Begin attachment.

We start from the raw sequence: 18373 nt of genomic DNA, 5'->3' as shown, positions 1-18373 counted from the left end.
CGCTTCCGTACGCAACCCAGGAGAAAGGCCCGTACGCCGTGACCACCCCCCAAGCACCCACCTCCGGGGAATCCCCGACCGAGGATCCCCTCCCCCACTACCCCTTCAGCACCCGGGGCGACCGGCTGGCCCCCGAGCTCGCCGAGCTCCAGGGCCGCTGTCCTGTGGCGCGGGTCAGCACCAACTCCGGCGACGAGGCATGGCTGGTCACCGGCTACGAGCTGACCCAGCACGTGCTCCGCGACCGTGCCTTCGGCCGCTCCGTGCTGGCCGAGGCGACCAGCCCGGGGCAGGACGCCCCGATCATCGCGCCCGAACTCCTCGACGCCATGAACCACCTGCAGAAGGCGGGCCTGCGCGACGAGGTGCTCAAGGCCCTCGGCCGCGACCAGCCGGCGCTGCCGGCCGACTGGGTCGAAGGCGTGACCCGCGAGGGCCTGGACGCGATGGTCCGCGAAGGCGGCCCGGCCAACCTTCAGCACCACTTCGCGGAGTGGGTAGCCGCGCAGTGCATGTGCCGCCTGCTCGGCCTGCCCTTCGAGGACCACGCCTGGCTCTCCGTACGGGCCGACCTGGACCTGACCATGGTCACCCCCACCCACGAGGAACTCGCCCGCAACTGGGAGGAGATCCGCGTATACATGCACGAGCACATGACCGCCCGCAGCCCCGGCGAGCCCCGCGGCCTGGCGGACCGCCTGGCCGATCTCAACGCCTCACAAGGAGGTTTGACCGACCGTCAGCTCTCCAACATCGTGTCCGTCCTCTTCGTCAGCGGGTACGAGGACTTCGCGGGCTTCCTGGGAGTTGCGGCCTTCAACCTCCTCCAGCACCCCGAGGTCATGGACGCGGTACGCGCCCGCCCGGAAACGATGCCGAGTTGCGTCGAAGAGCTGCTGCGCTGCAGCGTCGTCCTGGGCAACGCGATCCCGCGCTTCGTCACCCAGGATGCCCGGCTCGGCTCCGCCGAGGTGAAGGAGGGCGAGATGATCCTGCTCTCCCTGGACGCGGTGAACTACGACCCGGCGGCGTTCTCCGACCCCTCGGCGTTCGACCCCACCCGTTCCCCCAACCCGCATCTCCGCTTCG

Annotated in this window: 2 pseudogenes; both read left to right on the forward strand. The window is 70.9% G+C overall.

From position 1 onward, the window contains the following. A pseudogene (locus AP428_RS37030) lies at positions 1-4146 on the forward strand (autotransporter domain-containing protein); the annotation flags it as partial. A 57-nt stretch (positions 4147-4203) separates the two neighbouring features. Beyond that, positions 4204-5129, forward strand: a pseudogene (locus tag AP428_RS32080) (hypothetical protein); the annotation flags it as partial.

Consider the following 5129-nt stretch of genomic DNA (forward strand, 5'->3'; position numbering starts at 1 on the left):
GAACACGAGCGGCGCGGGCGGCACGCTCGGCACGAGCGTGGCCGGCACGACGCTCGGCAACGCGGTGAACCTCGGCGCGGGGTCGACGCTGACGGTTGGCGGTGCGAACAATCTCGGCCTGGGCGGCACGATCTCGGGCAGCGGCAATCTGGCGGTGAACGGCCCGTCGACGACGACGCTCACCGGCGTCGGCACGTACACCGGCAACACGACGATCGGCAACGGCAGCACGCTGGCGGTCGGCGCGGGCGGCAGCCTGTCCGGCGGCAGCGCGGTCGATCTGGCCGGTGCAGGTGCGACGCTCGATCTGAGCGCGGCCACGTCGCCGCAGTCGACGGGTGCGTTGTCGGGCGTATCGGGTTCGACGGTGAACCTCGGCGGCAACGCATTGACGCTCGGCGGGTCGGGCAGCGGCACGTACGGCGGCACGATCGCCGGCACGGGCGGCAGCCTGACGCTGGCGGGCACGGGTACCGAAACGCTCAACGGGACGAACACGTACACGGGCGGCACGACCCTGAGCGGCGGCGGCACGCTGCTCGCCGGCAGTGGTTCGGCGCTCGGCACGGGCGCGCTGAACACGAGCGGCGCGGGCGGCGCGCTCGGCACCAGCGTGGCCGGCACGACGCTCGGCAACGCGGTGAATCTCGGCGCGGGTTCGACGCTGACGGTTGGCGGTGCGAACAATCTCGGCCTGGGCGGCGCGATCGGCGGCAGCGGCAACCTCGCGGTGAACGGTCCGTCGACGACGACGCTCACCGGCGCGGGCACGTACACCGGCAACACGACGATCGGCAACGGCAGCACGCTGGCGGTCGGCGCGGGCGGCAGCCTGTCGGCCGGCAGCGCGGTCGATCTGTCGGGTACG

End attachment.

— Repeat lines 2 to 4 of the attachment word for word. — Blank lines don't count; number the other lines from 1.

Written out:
CGCTTCCGTACGCAACCCAGGAGAAAGGCCCGTACGCCGTGACCACCCCCCAAGCACCCACCTCCGGGGAATCCCCGACCGAGGATCCCCTCCCCCACTACCCCTTCAGCACCCGGGGCGACCGGCTGGCCCCCGAGCTCGCCGAGCTCCAGGGCCGCTGTCCTGTGGCGCGGGTCAGCACCAACTCCGGCGACGAGGCATGGCTGGTCACCGGCTACGAGCTGACCCAGCACGTGCTCCGCGACCGTGCCTTCGGCCGCTCCGTGCTGGCCGAGGCGACCAGCCCGGGGCAGGACGCCCCGATCATCGCGCCCGAACTCCTCGACGCCATGAACCACCTGCAGAAGGCGGGCCTGCGCGACGAGGTGCTCAAGGCCCTCGGCCGCGACCAGCCGGCGCTGCCGGCCGACTGGGTCGAAGGCGTGACCCGCGAGGGCCTGGACGCGATGGTCCGCGAAGGCGGCCCGGCCAACCTTCAGCACCACTTCGCGGAGTGGGTAGCCGCGCAGTGCATGTGCCGCCTGCTCGGCCTGCCCTTCGAGGACCACGCCTGGCTCTCCGTACGGGCCGACCTGGACCTGACCATGGTCACCCCCACCCACGAGGAACTCGCCCGCAACTGGGAGGAGATCCGCGTATACATGCACGAGCACATGACCGCCCGCAGCCCCGGCGAGCCCCGCGGCCTGGCGGACCGCCTGGCCGATCTCAACGCCTCACAAGGAGGTTTGACCGACCGTCAGCTCTCCAACATCGTGTCCGTCCTCTTCGTCAGCGGGTACGAGGACTTCGCGGGCTTCCTGGGAGTTGCGGCCTTCAACCTCCTCCAGCACCCCGAGGTCATGGACGCGGTACGCGCCCGCCCGGAAACGATGCCGAGTTGCGTCGAAGAGCTGCTGCGCTGCAGCGTCGTCCTGGGCAACGCGATCCCGCGCTTCGTCACCCAGGATGCCCGGCTCGGCTCCGCCGAGGTGAAGGAGGGCGAGATGATCCTGCTCTCCCTGGACGCGGTGAACTACGACCCGGCGGCGTTCTCCGACCCCTCGGCGTTCGACCCCACCCGTTCCCCCAACCCGCATCTCCGCTTCG

Annotated in this window: 2 pseudogenes; both read left to right on the forward strand. The window is 70.9% G+C overall.

From position 1 onward, the window contains the following. A pseudogene (locus AP428_RS37030) lies at positions 1-4146 on the forward strand (autotransporter domain-containing protein); the annotation flags it as partial. A 57-nt stretch (positions 4147-4203) separates the two neighbouring features. Beyond that, positions 4204-5129, forward strand: a pseudogene (locus tag AP428_RS32080) (hypothetical protein); the annotation flags it as partial.